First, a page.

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Rogue One: Diego Luna Wasn't Sure He Was Right For Star Wars Until His Audition

When the production team behind "Rogue One: A Star Wars Story" began assembling the cast list for the film, some "Star Wars" fans were likely surprised to see Diego Luna's name on the list. That's largely because, to that point in his career, Luna had mostly avoided booking roles in such overt blockbuster fare, opting instead to front smaller projects like his 2001 breakthrough film "Y tu mamá también."

He had, however, dabbled in big-budget filmmaking, claiming supporting roles in Kevin Costner's 2003 Western epic "Open Range," Steven Spielberg's 2004 drama "The Terminal," and Neill Blomkamp's 2013 sci-fi thriller "Elysium." Blockbuster dalliances aside, it seems even Luna was surprised when he got a call for a role in a "Star Wars" project, openly admitting as much during a recent Variety "Actors on Actors" chat with fellow "Star Wars" galaxy alum Hayden Christensen.

As Luna recounted his "Rogue One" casting, he noted his initial meeting with director Gareth Edwards was so secretive that he didn't really know it was about a "Star Wars" project. As it became clear a role in the galaxy was indeed on the table, Luna claims he initially balked, telling Edwards plainly, "I don't see myself here. I love these films, but how do I fit here? No one has my accent." Edwards was eventually able to change Luna's mind about the part by convincing the actor he wanted to make a grounded "Star Wars" film more in tune spiritually with "Y tu mamá también" than a traditional "Star Wars" adventure.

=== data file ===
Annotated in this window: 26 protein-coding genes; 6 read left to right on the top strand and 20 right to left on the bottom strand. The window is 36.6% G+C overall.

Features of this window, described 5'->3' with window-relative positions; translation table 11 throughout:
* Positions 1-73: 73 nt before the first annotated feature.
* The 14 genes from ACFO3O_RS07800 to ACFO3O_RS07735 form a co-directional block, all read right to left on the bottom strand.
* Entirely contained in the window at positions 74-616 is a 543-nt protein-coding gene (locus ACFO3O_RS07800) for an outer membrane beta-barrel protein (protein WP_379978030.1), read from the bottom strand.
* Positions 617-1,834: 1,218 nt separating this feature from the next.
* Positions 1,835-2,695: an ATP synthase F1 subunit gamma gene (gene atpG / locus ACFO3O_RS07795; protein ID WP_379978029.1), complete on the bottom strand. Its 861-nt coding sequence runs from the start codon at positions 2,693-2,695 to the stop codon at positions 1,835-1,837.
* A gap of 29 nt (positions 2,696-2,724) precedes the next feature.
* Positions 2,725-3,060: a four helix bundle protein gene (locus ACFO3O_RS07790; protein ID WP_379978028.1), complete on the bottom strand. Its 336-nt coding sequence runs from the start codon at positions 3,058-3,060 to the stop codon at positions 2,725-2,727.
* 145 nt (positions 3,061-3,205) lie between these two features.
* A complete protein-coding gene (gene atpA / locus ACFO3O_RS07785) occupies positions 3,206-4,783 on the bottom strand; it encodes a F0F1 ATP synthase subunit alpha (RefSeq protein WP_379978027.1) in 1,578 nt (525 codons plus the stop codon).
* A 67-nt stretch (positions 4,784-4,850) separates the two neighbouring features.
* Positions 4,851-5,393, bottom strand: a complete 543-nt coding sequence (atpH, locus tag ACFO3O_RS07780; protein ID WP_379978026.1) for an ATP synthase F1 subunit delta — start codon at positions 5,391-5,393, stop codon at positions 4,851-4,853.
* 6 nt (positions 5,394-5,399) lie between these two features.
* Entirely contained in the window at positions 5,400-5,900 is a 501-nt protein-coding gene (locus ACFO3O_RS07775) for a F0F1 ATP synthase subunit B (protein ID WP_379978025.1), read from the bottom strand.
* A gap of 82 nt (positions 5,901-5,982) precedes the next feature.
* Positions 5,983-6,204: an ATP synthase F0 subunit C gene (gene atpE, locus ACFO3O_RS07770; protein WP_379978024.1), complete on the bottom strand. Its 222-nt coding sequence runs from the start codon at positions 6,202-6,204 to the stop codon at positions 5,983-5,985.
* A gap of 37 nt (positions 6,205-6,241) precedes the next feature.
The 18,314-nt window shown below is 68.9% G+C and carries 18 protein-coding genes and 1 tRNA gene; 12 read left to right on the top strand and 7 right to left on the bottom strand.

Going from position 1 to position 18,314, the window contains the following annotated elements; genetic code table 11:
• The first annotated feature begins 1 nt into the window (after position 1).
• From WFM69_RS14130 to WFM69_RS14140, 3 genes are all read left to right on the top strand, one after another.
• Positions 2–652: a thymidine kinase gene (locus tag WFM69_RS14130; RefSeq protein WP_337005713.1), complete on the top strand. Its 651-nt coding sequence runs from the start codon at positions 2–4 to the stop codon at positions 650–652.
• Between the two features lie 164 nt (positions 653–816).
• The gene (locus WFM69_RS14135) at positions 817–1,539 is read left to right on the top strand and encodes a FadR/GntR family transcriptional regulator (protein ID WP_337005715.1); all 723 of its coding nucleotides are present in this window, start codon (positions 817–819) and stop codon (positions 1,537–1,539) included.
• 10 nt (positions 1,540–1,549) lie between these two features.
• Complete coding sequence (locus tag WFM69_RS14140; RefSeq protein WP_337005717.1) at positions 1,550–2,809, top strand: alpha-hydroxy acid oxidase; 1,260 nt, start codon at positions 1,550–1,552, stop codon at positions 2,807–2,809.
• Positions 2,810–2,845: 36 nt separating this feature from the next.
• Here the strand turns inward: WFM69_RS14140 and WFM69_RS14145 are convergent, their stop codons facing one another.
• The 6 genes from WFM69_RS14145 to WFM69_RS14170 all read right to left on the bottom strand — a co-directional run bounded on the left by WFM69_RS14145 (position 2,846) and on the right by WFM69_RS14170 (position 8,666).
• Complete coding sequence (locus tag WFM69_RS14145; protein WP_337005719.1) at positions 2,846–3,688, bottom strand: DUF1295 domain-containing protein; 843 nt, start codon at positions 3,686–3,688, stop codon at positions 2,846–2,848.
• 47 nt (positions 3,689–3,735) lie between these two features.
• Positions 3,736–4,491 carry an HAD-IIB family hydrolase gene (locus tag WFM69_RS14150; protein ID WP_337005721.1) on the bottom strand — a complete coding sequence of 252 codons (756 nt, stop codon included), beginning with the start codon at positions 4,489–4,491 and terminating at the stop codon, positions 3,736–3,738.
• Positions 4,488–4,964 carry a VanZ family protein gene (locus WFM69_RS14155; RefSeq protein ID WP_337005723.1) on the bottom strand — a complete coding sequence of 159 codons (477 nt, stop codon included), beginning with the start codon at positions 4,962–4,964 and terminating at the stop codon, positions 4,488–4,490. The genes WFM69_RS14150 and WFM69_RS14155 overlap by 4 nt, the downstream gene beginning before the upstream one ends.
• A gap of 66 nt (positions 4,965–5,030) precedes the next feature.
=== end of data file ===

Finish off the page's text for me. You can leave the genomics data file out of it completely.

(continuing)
Diego Luna has become one of the Star Wars galaxy's greatest assets

Compelling as that concept was, the behind-the-scenes struggles endured by Gareth Edwards and the "Rogue One: A Star Wars Story" team are pretty much the stuff of Hollywood legends, with script doctor and director Tony Gilroy eventually hired to come in and right the ship well into the film's production. Despite the struggles, Edwards' grounded approach to "Rogue One" didn't change too dramatically, with the end result remaining true to his vision of a high-stakes thrill ride fueled by palpable human drama.

Diego Luna's work as the roguish Cassian Andor was a big reason the film resonated with "Star Wars" fans. Unfortunately, the character's fate was firmly sealed by the film's end, with many assuming we'd seen the last of Cassian. That turned out not to be the case, with Luna reprising the role for Gilroy's Disney+ prequel series, "Andor," which many fans say ranks among the best of modern-day "Star Wars" fare.

During his chat with Hayden Christensen, Luna credited Gilroy's vision for the success, saying that Gilroy's intent to make audiences fully invest in characters and forget the show is set in the "Star Wars" realm are game-changers. "Every time you had to explain too long what you wanted to do," Luna said, "[Gilroy] would be like, 'There's no room for that. It has to be simple. It has to be easy. It has to be real.'" Luna added, "If it started to feel imposed or weird or from 'a galaxy far, far away,' then we were doing the wrong thing." And if you've seen Luna at work in "Andor," there's zero question the actor is exactly where he's supposed to be.